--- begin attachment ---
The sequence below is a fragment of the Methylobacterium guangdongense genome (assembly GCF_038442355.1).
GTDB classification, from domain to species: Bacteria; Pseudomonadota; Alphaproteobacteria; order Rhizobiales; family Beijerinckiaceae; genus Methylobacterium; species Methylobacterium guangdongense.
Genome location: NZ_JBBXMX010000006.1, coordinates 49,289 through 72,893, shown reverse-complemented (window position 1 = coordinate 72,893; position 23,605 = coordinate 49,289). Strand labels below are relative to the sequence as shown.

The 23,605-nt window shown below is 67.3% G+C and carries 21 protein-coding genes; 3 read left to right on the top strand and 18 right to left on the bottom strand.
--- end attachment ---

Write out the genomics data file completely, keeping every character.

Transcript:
The sequence below is a fragment of the Methylobacterium guangdongense genome (assembly GCF_038442355.1).
GTDB classification, from domain to species: Bacteria; Pseudomonadota; Alphaproteobacteria; order Rhizobiales; family Beijerinckiaceae; genus Methylobacterium; species Methylobacterium guangdongense.
Genome location: NZ_JBBXMX010000006.1, coordinates 49,289 through 72,893, shown reverse-complemented (window position 1 = coordinate 72,893; position 23,605 = coordinate 49,289). Strand labels below are relative to the sequence as shown.

The 23,605-nt window shown below is 67.3% G+C and carries 21 protein-coding genes; 3 read left to right on the top strand and 18 right to left on the bottom strand.